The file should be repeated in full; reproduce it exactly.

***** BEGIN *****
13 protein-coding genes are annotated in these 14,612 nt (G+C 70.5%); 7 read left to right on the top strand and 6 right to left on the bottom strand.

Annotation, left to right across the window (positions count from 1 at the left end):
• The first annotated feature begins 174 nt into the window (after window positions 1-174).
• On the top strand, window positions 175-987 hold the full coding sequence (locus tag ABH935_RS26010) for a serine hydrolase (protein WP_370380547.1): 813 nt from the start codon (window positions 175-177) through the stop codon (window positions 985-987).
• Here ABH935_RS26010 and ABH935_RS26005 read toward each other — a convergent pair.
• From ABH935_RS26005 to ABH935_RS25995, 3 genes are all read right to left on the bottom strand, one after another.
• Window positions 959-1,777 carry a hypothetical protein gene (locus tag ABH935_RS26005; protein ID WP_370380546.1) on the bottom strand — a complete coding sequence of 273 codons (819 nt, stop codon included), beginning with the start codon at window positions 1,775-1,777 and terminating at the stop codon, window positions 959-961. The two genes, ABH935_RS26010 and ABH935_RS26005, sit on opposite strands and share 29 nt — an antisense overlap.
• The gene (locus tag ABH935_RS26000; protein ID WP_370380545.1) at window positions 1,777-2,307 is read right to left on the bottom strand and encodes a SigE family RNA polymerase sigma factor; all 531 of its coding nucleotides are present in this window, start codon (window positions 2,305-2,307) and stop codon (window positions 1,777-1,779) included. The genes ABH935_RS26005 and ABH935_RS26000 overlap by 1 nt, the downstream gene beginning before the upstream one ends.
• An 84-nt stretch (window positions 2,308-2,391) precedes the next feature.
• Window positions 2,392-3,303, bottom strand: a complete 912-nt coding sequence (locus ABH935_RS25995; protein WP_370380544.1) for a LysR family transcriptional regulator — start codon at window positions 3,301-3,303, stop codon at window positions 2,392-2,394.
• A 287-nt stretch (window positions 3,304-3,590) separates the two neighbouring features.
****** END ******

13 protein-coding genes are annotated in these 14,612 nt (G+C 70.5%); 7 read left to right on the top strand and 6 right to left on the bottom strand.

Annotation, left to right across the window (positions count from 1 at the left end):
• The first annotated feature begins 174 nt into the window (after window positions 1-174).
• On the top strand, window positions 175-987 hold the full coding sequence (locus tag ABH935_RS26010) for a serine hydrolase (protein WP_370380547.1): 813 nt from the start codon (window positions 175-177) through the stop codon (window positions 985-987).
• Here ABH935_RS26010 and ABH935_RS26005 read toward each other — a convergent pair.
• From ABH935_RS26005 to ABH935_RS25995, 3 genes are all read right to left on the bottom strand, one after another.
• Window positions 959-1,777 carry a hypothetical protein gene (locus tag ABH935_RS26005; protein ID WP_370380546.1) on the bottom strand — a complete coding sequence of 273 codons (819 nt, stop codon included), beginning with the start codon at window positions 1,775-1,777 and terminating at the stop codon, window positions 959-961. The two genes, ABH935_RS26010 and ABH935_RS26005, sit on opposite strands and share 29 nt — an antisense overlap.
• The gene (locus tag ABH935_RS26000; protein ID WP_370380545.1) at window positions 1,777-2,307 is read right to left on the bottom strand and encodes a SigE family RNA polymerase sigma factor; all 531 of its coding nucleotides are present in this window, start codon (window positions 2,305-2,307) and stop codon (window positions 1,777-1,779) included. The genes ABH935_RS26005 and ABH935_RS26000 overlap by 1 nt, the downstream gene beginning before the upstream one ends.
• An 84-nt stretch (window positions 2,308-2,391) precedes the next feature.
• Window positions 2,392-3,303, bottom strand: a complete 912-nt coding sequence (locus ABH935_RS25995; protein WP_370380544.1) for a LysR family transcriptional regulator — start codon at window positions 3,301-3,303, stop codon at window positions 2,392-2,394.
• A 287-nt stretch (window positions 3,304-3,590) separates the two neighbouring features.